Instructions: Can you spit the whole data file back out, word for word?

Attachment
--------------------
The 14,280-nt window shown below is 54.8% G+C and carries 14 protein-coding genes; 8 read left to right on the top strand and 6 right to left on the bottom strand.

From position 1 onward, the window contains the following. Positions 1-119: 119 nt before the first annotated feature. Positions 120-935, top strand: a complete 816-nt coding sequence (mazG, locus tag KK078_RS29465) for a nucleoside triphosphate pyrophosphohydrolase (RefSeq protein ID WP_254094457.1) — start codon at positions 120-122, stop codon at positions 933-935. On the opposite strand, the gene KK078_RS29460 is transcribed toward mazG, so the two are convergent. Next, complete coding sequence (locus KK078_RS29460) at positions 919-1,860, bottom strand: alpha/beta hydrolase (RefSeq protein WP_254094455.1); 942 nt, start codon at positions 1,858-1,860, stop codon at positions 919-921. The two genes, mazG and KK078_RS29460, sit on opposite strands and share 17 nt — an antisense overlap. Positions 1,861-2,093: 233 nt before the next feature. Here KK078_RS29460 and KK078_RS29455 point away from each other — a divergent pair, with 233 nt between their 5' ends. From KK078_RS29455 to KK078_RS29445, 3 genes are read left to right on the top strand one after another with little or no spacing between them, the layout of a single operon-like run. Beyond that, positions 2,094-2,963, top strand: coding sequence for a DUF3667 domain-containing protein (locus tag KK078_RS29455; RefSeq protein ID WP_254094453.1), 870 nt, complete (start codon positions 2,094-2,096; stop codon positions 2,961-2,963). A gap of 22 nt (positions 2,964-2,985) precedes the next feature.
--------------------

The 14,280-nt window shown below is 54.8% G+C and carries 14 protein-coding genes; 8 read left to right on the top strand and 6 right to left on the bottom strand.

From position 1 onward, the window contains the following. Positions 1-119: 119 nt before the first annotated feature. Positions 120-935, top strand: a complete 816-nt coding sequence (mazG, locus tag KK078_RS29465) for a nucleoside triphosphate pyrophosphohydrolase (RefSeq protein ID WP_254094457.1) — start codon at positions 120-122, stop codon at positions 933-935. On the opposite strand, the gene KK078_RS29460 is transcribed toward mazG, so the two are convergent. Next, complete coding sequence (locus KK078_RS29460) at positions 919-1,860, bottom strand: alpha/beta hydrolase (RefSeq protein WP_254094455.1); 942 nt, start codon at positions 1,858-1,860, stop codon at positions 919-921. The two genes, mazG and KK078_RS29460, sit on opposite strands and share 17 nt — an antisense overlap. Positions 1,861-2,093: 233 nt before the next feature. Here KK078_RS29460 and KK078_RS29455 point away from each other — a divergent pair, with 233 nt between their 5' ends. From KK078_RS29455 to KK078_RS29445, 3 genes are read left to right on the top strand one after another with little or no spacing between them, the layout of a single operon-like run. Beyond that, positions 2,094-2,963, top strand: coding sequence for a DUF3667 domain-containing protein (locus tag KK078_RS29455; RefSeq protein ID WP_254094453.1), 870 nt, complete (start codon positions 2,094-2,096; stop codon positions 2,961-2,963). A gap of 22 nt (positions 2,964-2,985) precedes the next feature.